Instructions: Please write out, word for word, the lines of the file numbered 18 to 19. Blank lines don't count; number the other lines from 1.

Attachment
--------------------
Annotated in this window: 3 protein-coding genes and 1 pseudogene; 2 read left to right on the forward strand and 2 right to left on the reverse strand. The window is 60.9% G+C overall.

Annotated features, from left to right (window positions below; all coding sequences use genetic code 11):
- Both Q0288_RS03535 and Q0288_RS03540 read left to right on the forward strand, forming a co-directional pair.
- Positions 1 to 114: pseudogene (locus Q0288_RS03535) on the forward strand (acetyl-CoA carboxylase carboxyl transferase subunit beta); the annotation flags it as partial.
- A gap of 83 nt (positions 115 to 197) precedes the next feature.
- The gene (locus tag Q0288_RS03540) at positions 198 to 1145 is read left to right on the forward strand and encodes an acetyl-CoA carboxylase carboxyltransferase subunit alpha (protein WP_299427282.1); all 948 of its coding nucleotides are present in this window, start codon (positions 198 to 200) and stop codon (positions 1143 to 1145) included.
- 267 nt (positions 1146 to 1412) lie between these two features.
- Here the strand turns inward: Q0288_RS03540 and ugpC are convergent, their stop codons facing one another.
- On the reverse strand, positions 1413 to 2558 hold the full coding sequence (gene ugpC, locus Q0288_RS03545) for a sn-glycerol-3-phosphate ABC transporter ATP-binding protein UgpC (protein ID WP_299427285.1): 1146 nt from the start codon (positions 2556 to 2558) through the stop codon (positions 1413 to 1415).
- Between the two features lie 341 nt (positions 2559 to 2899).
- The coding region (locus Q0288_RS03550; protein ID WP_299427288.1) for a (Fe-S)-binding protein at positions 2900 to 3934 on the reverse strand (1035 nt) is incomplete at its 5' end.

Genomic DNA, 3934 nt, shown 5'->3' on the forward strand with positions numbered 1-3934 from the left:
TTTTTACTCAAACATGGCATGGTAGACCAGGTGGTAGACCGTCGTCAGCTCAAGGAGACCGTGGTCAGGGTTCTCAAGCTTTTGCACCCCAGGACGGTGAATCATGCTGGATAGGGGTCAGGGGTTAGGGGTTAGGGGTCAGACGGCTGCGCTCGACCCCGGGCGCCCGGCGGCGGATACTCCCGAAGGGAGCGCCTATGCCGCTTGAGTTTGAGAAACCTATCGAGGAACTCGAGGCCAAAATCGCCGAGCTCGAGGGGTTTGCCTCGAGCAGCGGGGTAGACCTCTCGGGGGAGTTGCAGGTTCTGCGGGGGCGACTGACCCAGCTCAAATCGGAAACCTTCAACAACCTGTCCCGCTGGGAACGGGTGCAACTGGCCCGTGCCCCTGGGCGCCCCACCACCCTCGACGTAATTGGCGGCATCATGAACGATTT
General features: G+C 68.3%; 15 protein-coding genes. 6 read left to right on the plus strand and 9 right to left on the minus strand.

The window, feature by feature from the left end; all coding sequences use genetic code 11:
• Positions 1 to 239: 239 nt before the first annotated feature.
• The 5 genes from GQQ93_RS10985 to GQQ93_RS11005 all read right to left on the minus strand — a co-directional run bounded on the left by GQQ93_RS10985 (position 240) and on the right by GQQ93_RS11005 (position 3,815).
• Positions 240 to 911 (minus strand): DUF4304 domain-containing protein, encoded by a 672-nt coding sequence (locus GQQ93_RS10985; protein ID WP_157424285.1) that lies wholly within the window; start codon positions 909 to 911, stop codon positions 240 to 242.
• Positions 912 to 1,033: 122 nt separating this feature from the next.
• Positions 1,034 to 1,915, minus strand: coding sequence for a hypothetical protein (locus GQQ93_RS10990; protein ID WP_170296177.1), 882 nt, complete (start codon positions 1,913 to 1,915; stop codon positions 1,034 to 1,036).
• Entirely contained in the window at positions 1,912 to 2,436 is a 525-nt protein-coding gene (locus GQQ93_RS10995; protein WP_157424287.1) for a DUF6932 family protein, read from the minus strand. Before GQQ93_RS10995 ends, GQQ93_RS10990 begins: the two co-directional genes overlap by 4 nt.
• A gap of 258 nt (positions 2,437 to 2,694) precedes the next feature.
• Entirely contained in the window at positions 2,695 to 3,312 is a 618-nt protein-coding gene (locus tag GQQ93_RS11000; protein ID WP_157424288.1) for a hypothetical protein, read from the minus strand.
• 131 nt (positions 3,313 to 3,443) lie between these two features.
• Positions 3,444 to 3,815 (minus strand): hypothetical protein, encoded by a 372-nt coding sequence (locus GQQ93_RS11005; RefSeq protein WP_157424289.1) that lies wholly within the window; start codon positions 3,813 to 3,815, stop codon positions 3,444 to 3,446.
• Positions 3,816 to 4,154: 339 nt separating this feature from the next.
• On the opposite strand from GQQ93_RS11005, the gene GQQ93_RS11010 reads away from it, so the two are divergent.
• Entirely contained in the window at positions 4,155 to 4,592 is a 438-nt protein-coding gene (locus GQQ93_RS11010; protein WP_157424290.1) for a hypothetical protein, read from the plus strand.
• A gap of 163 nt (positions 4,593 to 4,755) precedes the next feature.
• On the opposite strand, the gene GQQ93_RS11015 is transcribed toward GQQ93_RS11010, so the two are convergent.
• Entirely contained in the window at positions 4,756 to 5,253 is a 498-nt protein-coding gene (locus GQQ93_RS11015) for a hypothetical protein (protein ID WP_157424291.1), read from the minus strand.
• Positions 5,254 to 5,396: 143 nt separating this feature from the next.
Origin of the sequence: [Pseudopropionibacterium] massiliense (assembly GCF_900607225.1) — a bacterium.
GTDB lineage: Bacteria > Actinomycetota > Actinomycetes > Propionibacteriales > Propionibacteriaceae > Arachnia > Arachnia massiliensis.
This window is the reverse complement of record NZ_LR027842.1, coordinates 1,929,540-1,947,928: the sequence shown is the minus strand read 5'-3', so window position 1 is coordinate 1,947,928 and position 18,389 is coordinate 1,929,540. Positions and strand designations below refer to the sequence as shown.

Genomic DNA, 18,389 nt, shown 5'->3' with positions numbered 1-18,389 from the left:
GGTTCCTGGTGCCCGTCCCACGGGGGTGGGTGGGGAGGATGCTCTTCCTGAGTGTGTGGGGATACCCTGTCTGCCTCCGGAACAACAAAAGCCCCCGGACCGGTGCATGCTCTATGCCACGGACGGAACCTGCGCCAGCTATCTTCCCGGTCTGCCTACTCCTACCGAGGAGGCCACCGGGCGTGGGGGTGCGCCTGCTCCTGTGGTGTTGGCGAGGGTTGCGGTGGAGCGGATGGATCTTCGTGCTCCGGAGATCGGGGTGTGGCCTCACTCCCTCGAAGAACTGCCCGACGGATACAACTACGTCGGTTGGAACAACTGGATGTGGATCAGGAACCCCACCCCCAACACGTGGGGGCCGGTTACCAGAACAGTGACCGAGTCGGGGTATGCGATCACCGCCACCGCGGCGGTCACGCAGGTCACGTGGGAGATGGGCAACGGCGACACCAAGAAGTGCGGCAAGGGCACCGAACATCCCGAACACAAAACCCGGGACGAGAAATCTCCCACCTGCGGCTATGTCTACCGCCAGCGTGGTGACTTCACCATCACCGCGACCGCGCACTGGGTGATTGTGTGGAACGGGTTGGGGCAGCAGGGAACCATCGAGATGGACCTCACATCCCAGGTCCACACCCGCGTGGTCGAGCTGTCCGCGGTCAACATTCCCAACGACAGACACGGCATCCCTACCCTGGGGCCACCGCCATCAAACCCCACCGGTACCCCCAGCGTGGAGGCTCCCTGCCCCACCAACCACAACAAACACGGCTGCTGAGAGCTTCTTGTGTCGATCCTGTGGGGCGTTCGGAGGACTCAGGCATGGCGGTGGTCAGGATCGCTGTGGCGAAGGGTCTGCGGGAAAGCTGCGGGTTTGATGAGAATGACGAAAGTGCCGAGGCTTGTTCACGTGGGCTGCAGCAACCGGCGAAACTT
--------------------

• Positions 240 to 911 (minus strand): DUF4304 domain-containing protein, encoded by a 672-nt coding sequence (locus GQQ93_RS10985; protein ID WP_157424285.1) that lies wholly within the window; start codon positions 909 to 911, stop codon positions 240 to 242.
• Positions 912 to 1,033: 122 nt separating this feature from the next.